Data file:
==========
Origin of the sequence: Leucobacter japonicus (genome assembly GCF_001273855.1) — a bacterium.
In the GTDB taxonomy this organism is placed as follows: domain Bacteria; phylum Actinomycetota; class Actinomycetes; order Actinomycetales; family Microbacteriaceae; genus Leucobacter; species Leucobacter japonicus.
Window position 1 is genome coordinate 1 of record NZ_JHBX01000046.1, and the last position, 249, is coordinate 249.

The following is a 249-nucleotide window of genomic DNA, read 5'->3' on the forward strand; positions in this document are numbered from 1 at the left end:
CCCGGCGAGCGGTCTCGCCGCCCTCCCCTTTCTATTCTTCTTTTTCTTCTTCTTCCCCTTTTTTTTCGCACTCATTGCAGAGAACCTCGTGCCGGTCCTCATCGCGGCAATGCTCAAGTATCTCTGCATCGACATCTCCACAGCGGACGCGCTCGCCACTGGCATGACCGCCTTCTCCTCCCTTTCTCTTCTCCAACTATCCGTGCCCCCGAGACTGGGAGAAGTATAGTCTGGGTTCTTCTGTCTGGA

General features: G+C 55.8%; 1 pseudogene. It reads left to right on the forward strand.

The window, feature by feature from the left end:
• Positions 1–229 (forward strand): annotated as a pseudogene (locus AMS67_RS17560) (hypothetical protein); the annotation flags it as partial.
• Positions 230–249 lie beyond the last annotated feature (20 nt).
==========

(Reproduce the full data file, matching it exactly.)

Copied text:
Origin of the sequence: Leucobacter japonicus (genome assembly GCF_001273855.1) — a bacterium.
In the GTDB taxonomy this organism is placed as follows: domain Bacteria; phylum Actinomycetota; class Actinomycetes; order Actinomycetales; family Microbacteriaceae; genus Leucobacter; species Leucobacter japonicus.
Window position 1 is genome coordinate 1 of record NZ_JHBX01000046.1, and the last position, 249, is coordinate 249.

The following is a 249-nucleotide window of genomic DNA, read 5'->3' on the forward strand; positions in this document are numbered from 1 at the left end:
CCCGGCGAGCGGTCTCGCCGCCCTCCCCTTTCTATTCTTCTTTTTCTTCTTCTTCCCCTTTTTTTTCGCACTCATTGCAGAGAACCTCGTGCCGGTCCTCATCGCGGCAATGCTCAAGTATCTCTGCATCGACATCTCCACAGCGGACGCGCTCGCCACTGGCATGACCGCCTTCTCCTCCCTTTCTCTTCTCCAACTATCCGTGCCCCCGAGACTGGGAGAAGTATAGTCTGGGTTCTTCTGTCTGGA

General features: G+C 55.8%; 1 pseudogene. It reads left to right on the forward strand.

The window, feature by feature from the left end:
• Positions 1–229 (forward strand): annotated as a pseudogene (locus AMS67_RS17560) (hypothetical protein); the annotation flags it as partial.
• Positions 230–249 lie beyond the last annotated feature (20 nt).